CLOSE
Original image
ThinkStock

9 Bizarre Bird Mating Rituals

Original image
ThinkStock

Bees do it, and birds definitely do it—in all kinds of crazy ways. Here are nine birds and their mating rituals.

1. Frigatebird

Wikimedia Commons

Male frigatebirds have red kidney-shaped pouches on their chests that they inflate like balloons to attract girls. During mating season, the male sits on a nest and gyrates his puffed-up chest at the females flying overhead. When a female sees a male she likes, she lands beside him. However, copulation is often interrupted when other jealous males jump on the chosen partner and try to puncture his red balloon.

2. Flamingo

When choosing a mate, flamingos dance in a big group. They stretch their necks and flip their heads back and forth while taking tiny, mincing steps. Then they break off in pairs to breed. It’s pretty much the greatest thing ever.

3. Duck

Wild with Pants

Ducks have a reputation for being monogamous, but the reality is more gruesome, as the females are often gang raped by the males. This behavior is so ingrained in ducks that the female's oviduct (vagina) has sacs and dead ends that can hold and expel unwanted sperm. Scientists theorize that she can unblock her oviduct if so inclined, meaning that she usually ends up with the desired drake's ducklings.

Incidentally, the Argentine Lake Duck has the longest bird penis, which is corkscrew shaped and 17 inches long.

4. Emperor Penguin

This mating ritual of the Emperor Penguin starts miles apart. The males and females walk 30 to 70 miles to inland Antarctica and meet at a breeding site. Then they stand in a crowd and the males “bugle” for the females, who recognize their mates’ voices. They take a waddle around the group, bow deeply to one another, nuzzle, and make loving noises before mating.

5. White-Fronted Parrot

Wikimedia Commons

White-Fronted Parrots kiss by putting their beaks together and touching each other’s tongues. Then the male vomits into the female’s mouth. To the female, this is a tasty treat that gets her in the mood.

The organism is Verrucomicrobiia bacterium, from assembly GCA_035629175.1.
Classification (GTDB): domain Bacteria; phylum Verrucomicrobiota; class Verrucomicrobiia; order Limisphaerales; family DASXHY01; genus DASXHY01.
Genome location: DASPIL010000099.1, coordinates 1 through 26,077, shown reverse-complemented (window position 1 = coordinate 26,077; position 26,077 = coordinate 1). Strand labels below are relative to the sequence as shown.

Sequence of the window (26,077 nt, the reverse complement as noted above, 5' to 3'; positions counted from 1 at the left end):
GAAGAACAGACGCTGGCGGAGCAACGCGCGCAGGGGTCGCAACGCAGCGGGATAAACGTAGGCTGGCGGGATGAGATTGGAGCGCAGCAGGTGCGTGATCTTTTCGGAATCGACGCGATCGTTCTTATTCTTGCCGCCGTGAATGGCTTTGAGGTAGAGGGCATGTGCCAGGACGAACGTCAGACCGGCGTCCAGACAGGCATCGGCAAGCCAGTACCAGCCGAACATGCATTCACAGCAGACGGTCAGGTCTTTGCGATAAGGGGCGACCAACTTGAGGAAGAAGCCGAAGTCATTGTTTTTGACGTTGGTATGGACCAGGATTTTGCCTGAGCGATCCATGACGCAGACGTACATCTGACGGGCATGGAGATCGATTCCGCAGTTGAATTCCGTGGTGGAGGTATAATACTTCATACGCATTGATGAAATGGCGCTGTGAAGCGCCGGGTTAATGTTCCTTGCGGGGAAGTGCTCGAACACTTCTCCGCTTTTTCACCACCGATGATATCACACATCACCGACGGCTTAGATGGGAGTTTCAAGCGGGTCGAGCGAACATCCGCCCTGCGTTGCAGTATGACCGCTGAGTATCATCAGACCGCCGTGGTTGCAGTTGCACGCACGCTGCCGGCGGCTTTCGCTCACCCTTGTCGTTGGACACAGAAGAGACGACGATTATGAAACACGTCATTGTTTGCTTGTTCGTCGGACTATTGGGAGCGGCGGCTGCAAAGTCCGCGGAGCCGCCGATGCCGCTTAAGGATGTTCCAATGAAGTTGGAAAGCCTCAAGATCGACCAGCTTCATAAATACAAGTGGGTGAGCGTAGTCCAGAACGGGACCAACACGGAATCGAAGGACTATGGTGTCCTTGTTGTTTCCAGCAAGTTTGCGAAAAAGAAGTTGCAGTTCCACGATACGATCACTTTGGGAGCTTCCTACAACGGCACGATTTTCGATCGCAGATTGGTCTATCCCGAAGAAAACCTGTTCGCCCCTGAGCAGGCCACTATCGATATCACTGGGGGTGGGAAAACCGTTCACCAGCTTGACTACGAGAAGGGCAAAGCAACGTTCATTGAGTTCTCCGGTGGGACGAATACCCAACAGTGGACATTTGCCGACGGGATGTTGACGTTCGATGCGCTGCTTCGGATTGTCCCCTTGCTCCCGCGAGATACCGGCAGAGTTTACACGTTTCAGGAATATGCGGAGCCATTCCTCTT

6. Hedge Sparrow

Science isn't Everything

The Hedge Sparrow is monogamous—mostly. The female will sometimes keep a second male on hand, who lurks in the bushes waiting for her mate to turn his back. When he does, she lets him copulate with her, a process that’s more like a bumping of genitals. Then things get weird: When the first mate comes back, she displays herself to him and he pokes at her genitals until the other male’s sperm spurts out. Then the two birds have sex, ensuring that it’s (probably) her mate’s egg in the nest. Why do this? Both the mate and the misinformed adulterer will help the female feed the chicks.

7. Albatross

Wikimedia Commons

Albatrosses start out with mutual grooming, each tenderly preening the other bird's feathers. Then they launch into a mating dance where they alternate between tapping their beaks, opening their mouths, and looking at the ground. To a casual observer, it looks like the birds are jousting, their beaks rattling together like castanets.

8. Blue Manakin

Not all males compete against each other for mates. In the case of the Blue Manakin, an alpha male forms a team of birds to help him attract females. When an interested female appears, the team begins flying around her, flapping their wings and making a buzzing noise while she looks on in awe. The alpha bird stops the acrobatics with a commanding call and, if the female liked the show, she’ll mate with him. The other males don’t get much out of this arrangement, except to compete for the alpha’s place if something happens to him.

9. Grebe

Grebes, a kind of water bird, perform a bird version of ballet before mating. They start out mimicking each other’s movements and then rise out of the water and run along its surface, flapping their short wings and tripping along in perfect unison. At the end, they dive under the water and come up with grass from the bottom as if to say, "Here is what we will use to make our nest."

arrow
Animals
Watch a School of Humpback Whales 'Fish' Using Nets Made of Bubbles 

Just like humans, humpback whales catch many fish at once by using nets—but instead of being woven from fibers, their nets are made of bubbles.